But I still wanted to found a company. I was somewhat flexible on the idea, though. A colleague of mine had a little research prototype that monkey-tested the GUI, using the same underlying test generation technique as I had in my project. For those who don’t know: Monkey testing is randomly using the GUI until it crashes (broadly speaking). This approach also sounded promising. So I asked him whether I could found a company with his approach. Since he was not interested in using his results, he agreed.
I took the prototype implementation of the monkey testing approach and made it work for the big ugly real-world project of my first customer.
Then, the customer told me that the tests were too random and often ended up testing scenarios that were hardly relevant for any of their existing real-world customers. Although the bugs were crashing the application, they were still low priority. But on the other hand, the interesting, critical functionality was hardly ever triggered, because the random monkey didn’t know how to trigger it. Bummer.
Then we came up with another idea: Let’s record tests then, so that we can give them to the artificially intelligent monkey in order to train him on how to use the software, hoping he can test the critical functionality and trigger high-priority bugs afterwards. Which I implemented.
Then the customer noticed: Hey — recording and maintaining those tests is actually effort. And just finding some technical bugs does not justify the effort, because all we find is technical bugs, which is only a small percentage of the overall number of bugs and a small risk in the overall project. If we do record and maintain the tests, they should also work as actual executable test cases like in traditional capture and replay tools, to justify the effort.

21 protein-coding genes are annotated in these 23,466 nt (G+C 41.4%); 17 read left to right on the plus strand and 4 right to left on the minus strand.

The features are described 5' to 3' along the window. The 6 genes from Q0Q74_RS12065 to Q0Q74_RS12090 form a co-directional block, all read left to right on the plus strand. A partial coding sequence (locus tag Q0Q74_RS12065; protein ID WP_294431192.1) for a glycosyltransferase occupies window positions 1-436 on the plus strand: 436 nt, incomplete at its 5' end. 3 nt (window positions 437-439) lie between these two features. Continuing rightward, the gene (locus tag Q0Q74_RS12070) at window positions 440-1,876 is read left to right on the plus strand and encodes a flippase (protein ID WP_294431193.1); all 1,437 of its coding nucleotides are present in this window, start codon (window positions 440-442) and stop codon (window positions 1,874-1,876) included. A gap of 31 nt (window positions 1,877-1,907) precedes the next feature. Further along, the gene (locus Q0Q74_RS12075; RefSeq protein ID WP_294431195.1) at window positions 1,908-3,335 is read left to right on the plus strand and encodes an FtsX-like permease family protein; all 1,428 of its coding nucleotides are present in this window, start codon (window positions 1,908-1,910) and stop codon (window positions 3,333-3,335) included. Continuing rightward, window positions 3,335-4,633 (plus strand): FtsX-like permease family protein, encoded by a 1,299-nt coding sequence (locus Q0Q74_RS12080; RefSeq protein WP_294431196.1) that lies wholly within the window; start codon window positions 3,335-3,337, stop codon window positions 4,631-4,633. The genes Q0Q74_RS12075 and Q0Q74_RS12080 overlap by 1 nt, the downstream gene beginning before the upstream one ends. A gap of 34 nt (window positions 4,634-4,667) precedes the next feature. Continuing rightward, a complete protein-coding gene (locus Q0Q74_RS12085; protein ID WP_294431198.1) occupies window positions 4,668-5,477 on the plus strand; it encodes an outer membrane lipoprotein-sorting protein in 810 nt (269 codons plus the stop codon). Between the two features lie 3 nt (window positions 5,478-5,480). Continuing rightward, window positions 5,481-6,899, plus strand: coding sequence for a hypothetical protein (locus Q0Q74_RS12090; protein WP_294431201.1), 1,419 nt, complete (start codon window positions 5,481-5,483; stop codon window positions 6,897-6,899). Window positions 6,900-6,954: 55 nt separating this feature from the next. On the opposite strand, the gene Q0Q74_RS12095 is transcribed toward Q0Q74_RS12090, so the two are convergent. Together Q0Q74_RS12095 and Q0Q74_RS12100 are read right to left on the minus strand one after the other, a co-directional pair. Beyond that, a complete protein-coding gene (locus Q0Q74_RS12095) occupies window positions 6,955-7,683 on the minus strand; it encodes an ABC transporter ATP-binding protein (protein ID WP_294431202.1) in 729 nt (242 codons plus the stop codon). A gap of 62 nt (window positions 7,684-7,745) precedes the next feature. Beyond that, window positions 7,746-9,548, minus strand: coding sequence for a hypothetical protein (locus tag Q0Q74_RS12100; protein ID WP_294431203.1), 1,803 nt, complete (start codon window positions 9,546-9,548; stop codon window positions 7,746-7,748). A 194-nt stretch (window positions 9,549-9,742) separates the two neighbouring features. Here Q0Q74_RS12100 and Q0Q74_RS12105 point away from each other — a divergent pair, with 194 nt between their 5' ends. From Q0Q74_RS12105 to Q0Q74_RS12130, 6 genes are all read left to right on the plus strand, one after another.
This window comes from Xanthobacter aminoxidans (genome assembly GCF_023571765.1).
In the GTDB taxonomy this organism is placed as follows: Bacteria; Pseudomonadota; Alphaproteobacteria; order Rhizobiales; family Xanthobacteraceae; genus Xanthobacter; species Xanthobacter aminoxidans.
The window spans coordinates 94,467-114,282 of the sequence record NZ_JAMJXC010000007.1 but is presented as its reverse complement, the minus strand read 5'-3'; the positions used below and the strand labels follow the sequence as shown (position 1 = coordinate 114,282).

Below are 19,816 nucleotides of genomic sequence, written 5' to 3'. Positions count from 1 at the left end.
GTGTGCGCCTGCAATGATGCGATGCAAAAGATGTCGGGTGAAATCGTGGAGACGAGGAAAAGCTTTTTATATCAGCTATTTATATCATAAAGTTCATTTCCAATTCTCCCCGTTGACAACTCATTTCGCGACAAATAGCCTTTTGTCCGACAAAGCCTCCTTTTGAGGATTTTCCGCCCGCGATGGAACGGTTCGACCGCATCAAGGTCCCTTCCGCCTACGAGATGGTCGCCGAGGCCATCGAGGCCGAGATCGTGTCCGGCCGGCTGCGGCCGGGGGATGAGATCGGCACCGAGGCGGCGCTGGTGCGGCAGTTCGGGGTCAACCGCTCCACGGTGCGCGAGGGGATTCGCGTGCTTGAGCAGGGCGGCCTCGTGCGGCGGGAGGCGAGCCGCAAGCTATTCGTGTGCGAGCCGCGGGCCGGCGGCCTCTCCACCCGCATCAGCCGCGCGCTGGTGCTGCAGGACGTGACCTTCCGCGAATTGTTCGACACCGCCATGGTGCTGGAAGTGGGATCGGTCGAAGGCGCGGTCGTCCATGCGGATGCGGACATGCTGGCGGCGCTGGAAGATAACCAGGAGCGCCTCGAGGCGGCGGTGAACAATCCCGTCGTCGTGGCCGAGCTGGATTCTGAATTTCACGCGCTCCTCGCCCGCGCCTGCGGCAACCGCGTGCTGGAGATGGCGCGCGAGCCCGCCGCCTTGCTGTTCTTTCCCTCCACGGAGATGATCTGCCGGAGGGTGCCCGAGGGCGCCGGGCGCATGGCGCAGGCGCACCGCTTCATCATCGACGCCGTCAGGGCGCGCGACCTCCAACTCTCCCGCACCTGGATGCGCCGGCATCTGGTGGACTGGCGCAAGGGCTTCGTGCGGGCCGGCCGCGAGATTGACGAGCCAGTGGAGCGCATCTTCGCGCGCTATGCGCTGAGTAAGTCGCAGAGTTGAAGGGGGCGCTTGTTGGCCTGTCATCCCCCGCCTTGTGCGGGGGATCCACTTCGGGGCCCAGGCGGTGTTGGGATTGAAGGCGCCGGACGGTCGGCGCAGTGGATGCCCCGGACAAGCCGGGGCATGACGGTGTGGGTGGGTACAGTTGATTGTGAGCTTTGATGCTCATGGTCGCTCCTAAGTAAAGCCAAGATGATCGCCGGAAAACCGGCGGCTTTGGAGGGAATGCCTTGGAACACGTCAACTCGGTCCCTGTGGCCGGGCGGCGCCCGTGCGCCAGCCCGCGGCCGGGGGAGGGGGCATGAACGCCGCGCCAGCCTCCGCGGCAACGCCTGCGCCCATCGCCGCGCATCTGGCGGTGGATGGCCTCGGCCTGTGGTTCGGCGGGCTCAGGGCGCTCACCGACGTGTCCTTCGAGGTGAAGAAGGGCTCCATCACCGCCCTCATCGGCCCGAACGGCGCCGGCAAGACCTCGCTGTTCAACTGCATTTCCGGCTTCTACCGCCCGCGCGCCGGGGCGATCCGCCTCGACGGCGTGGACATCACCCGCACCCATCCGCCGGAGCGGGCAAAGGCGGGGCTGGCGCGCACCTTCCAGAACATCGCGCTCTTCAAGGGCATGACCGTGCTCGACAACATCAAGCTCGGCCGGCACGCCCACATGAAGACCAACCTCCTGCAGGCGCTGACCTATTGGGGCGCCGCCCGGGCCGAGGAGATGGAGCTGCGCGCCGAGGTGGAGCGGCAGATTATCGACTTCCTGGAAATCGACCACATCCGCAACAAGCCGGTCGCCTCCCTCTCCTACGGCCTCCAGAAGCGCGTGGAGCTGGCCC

But I didn’t like the idea, because this would not integrate well with the monkey as the monkey wouldn’t know which assertions to create. It would essentially degrade into yet another capture and replay tool, that was additionally able to monkey test. So I rejected the idea to let the user define assertions. I had just too much bad experience with that. That was not a solution I could sell with a straight face.
I thought long and hard about that problem and I realized that the monkey could define assertions, it just didn’t know whether they were correct. But they would not need to be; they just would need to check for changes and show the impact of these changes to the user.
After all these years, and straying so far from my initial goal to find a way to measure and predict the impact of software changes, I had actually come full circle. Now, the monkey would intelligently execute the application, based on recorded and trained actual real-world use-cases, and would just record everything he saw. Then, after a change of the code, the recording would highlight the differences and the user could decide whether this was an improvement or a regression. We had created a version control system for the behavior of the system under test and thereby circumvented the oracle problem, which kept all competitors from using AI in testing for decades. And I had finally solved the problem which so long had bugged me.
Then we realized, that this approach solves so many of the usual problems of GUI test automation, it is really amazing. But this will be the story of another blog post.